From the album — Professional Music By Nightwalker —1999
Robert Pollard has created a universe. You are free to come in. It’s expansive and there is probably a world here that you will like. But there are some places in Uncle Bob’s universe that aren’t meant for the casual tourist. Worlds of weird. This album is one of those worlds.
The fans of this blog are first and foremost fans of these artists, and I’m honored to gather up their back pages and show them to you again in more-or-less chronological order.
I’d also like…
I’m a fan of this blog. Seeing these artists’ work chronologically is really fascinating to me. I like seeing the story of an artists development. I like putting the pieces into context. It’s inspiring and I’ve learned a lot too.
I just finished reading Ode to Kirihito. It is my first proper introduction to Tezuka's work (discounting a short tryst with Black Jack). Where would you suggest I go from here? His bibliography is pretty vast.
You’re right that it’s big - so huge, in fact, there’s whole continents of Tezuka, which can be identified by the audience he’s chasing.
Ode to Kirihito, for example, was aimed at an older audience, having been serialized in the venerable Big Comic (the same magazine as Golgo 13). If you’re interested in continuing in that direction — and you don’t mind digital comics — I would *strongly* recommend you look into his Phoenix series, specifically the fourth of Viz’s English releases, Karma. It was drawn around the same time as Ode to Kirihito, and serialized in COM, which was Tezuka’s short-lived attempt to produce his own magazine of mature and experimental comics.
Phoenix was the big showpiece, an effort to create a series of standalone-yet-related serials that would encompass all the thunder of the human condition, spanning the 3rd through 35th centuries. Karma is probably the best of those - if not Tezuka’s magnum opus full stop, it’s definitely the one where he most explicitly lays down what he’s ‘about’ as an artist: intense, holistic empathy, with humanity, in all its beauty and cruelty, as but one facet of this world’s being. He also does it lush Disney licks all over, which I personally find more pleasing than his ‘serious’ look.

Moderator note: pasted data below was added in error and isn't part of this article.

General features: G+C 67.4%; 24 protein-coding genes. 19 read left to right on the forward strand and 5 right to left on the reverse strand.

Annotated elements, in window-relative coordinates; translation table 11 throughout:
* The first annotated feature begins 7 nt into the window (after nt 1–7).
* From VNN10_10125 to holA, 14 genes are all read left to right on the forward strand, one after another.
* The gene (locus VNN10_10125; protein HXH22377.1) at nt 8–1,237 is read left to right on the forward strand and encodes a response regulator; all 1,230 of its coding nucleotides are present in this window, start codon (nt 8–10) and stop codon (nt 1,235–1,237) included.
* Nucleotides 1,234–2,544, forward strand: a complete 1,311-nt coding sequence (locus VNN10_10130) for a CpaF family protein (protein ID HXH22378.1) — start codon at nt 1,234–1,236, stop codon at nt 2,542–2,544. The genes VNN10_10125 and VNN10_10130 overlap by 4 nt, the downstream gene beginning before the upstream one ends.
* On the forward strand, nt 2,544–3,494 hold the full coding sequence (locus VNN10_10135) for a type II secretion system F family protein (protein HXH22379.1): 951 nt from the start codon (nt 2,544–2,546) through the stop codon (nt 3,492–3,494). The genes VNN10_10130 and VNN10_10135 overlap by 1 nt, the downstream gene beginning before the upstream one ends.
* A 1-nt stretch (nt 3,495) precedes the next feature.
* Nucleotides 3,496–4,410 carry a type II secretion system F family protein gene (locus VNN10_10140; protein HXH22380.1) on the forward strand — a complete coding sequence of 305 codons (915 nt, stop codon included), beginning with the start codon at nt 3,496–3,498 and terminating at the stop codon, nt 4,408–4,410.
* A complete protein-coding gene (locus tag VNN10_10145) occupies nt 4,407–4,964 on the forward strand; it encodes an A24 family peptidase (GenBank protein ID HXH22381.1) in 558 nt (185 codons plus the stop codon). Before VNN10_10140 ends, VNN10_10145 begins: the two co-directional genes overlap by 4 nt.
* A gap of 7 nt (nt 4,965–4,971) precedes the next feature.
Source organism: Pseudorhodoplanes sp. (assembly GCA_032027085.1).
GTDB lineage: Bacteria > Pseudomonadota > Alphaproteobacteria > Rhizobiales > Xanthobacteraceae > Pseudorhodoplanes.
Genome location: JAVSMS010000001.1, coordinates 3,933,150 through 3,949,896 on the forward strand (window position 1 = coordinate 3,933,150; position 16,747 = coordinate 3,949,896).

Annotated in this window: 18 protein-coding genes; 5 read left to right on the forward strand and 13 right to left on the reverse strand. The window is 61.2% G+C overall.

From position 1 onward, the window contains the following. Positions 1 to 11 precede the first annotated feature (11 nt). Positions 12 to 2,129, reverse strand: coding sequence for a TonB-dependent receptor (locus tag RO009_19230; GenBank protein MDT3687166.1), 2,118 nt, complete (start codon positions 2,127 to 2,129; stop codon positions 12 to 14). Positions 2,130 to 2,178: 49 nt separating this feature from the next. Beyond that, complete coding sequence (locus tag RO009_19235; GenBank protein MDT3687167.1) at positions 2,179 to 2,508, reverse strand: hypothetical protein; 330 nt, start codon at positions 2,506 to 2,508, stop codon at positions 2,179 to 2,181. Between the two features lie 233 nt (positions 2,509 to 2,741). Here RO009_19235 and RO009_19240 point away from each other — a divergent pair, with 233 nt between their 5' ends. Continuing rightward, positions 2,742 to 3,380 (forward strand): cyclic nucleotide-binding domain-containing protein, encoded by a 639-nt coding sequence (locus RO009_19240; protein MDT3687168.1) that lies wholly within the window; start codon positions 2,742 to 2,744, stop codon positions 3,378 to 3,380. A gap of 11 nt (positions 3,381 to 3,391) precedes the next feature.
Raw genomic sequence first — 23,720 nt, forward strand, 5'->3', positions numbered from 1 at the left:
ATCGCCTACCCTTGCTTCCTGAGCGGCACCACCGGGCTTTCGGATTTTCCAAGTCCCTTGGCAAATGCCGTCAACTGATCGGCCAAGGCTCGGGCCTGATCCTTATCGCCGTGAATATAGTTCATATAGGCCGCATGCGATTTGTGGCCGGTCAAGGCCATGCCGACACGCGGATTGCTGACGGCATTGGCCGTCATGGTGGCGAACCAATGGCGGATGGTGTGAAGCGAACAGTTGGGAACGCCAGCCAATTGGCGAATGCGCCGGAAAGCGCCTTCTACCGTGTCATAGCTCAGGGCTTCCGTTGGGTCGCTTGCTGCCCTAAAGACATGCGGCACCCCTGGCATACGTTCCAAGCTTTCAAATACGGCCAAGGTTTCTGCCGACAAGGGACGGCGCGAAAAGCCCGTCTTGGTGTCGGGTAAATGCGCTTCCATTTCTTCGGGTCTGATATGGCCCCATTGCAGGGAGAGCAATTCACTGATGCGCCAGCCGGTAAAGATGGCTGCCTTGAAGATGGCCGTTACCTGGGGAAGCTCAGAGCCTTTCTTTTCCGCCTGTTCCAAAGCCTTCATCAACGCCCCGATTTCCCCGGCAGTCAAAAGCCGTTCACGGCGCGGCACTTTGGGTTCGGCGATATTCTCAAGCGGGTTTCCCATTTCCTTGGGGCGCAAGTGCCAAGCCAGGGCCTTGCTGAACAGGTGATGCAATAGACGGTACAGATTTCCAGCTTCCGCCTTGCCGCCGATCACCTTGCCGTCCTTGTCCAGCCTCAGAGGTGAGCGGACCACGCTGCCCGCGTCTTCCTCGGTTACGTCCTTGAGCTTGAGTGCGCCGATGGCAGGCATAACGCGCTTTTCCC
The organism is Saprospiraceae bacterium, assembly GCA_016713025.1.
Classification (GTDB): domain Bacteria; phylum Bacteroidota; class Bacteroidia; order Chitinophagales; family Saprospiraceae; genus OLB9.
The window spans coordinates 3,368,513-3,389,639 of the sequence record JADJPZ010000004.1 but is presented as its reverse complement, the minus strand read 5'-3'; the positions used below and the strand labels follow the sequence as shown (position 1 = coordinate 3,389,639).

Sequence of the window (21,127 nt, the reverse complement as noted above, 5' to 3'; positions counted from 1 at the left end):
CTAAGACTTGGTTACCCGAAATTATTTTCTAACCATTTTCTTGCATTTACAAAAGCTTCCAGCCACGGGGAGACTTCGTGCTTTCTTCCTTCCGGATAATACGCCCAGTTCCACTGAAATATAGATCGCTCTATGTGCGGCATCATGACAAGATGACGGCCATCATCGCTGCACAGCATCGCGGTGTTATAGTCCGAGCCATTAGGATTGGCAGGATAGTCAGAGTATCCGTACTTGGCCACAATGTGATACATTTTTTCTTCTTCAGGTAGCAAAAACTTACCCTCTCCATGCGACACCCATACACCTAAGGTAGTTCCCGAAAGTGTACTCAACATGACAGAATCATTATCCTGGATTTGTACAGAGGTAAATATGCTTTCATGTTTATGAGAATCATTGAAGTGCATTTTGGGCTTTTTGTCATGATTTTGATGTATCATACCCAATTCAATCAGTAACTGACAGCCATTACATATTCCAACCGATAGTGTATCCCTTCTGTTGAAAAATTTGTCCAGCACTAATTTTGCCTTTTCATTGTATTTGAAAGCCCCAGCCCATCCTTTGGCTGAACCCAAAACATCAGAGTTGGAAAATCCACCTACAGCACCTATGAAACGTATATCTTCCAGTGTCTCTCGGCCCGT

Actually, on the whole (and notwithstanding what I just wrote) I tend to prefer Tezuka when he’s writing for kids; Vertical put out a two-book edition of Princess Knight, his trendsetting ’50s/’60s shōjo manga, which is an absolute riot of frenzied fairy story activity, the comics equivalent of a child running back and forth screaming, hands over their head. On the other hand, one of my favorite manga releases of last year was DMP’s one-volume edition of Unico, which was an all-color manga Tezuka did in the late ’70s, ostensibly to help launch a new shōjo magazine from the cutemasters at Sanrio, though the result is actually a pretty brutal (albeit candy-hued) barrage of melancholy - an aging man’s memento mori as delivered by a marketable cartoon horse.
Still, if you want ‘serious’ Tezuka, Vertical has a lot of options. MW is maybe the closest thing to Ode to Kirihito, having been serialized in the same magazine toward the end of the ’70s; there’s a similarly agonized Christian texture to its pulp, though it’s kind of bloated and haphazard at times. Message to Adolf, a historical thriller is where a lot of readers first discovered Tezuka, and the two-volume hardcover is really nice. I prefer splitting the difference with Dororo, an eccentric, bloody ’60s swordsman fantasy (fine monster designs) or 1970’s magnificently bizarre Apollo’s Song, a boys’ sexual education comic transformed into a berserk fusion of political thriller, time-travel fantasy, erotic SF, and lamentation over the atrocities of the 20th century.
Also, Astro Boy vol. 3 is the one with the story that was remade as Pluto. Glad to be of service!